As the holidays approach many of you may feel like getting out of town. So do our elected officials.
Many take this time before the legislative session begins to go on
so-called "educational" trips. In and of itself this could, at least in
some cases, be a good idea: Officials can learn about various business
and environmental issues. But the wrinkle is that special interests
groups largely, if not exclusively, fund many of these trips, meaning
they are often categorized as gifts.
The educational experience appears to vary widely among the trips. In
some cases our officials meet with foreign officials; in other cases
they appear to spend much of their time on recreational activities --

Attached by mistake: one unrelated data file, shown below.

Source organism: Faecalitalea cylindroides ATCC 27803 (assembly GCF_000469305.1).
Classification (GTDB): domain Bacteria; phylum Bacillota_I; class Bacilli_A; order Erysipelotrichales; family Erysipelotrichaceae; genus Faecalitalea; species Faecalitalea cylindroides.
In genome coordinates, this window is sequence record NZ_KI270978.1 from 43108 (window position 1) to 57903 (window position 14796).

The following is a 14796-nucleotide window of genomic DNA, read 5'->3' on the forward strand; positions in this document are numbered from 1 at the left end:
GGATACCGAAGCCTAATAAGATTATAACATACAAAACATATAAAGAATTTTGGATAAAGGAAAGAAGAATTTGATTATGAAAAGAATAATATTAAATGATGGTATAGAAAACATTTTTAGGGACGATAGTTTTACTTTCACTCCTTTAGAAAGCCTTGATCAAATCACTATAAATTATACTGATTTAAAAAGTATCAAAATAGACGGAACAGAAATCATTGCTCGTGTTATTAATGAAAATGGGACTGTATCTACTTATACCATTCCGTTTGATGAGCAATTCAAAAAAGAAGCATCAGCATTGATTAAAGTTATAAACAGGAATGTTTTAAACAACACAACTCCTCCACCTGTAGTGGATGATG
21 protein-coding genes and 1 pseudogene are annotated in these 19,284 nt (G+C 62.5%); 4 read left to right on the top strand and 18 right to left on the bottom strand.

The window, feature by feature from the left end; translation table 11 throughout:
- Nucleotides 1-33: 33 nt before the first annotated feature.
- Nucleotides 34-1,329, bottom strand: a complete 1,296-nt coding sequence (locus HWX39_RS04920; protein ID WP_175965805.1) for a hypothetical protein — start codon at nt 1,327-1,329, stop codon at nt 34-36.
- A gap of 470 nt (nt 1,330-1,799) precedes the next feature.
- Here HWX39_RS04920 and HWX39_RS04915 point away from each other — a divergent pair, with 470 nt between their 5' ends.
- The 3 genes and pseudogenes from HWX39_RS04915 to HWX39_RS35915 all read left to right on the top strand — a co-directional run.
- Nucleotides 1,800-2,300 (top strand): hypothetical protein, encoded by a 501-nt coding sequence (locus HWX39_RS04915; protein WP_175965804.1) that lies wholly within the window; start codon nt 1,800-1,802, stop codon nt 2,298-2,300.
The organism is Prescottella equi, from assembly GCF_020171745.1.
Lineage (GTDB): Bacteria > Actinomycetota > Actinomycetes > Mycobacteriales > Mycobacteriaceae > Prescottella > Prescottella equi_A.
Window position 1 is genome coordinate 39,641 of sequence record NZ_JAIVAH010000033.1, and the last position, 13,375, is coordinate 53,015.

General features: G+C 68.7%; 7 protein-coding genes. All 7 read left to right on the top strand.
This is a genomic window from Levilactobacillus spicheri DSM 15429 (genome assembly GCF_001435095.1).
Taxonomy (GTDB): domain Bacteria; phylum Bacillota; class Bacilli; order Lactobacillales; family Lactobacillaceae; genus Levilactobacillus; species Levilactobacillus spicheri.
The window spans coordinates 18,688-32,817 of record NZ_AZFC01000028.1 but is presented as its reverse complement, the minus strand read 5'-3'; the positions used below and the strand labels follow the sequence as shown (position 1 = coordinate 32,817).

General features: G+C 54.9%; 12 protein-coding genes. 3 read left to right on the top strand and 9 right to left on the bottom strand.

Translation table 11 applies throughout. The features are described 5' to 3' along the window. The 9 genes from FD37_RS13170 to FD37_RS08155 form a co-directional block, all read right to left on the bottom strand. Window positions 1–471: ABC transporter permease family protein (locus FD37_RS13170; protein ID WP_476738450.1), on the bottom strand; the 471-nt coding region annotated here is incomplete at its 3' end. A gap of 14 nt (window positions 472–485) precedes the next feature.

Our elected officials should not be expected
to stay home and/or avoid any contact with lobbyists and special
interests as they often serve important purposes. However, it is of
course important to remember that almost by definition these lobbyists
and special interests are seeking to obtain favorable outcomes from
elected officials and those officials must at times regulate those
interest groups. Close relationships can, in other words, create or
appear to create conflicts of interest.
Appearances are important. When it appears that elected officials
obtain perks like trips paid for by the very interests seeking to
influence them, the public can reasonably have questions about the
propriety of those arrangements.
Finish reading this post on KCET.org.
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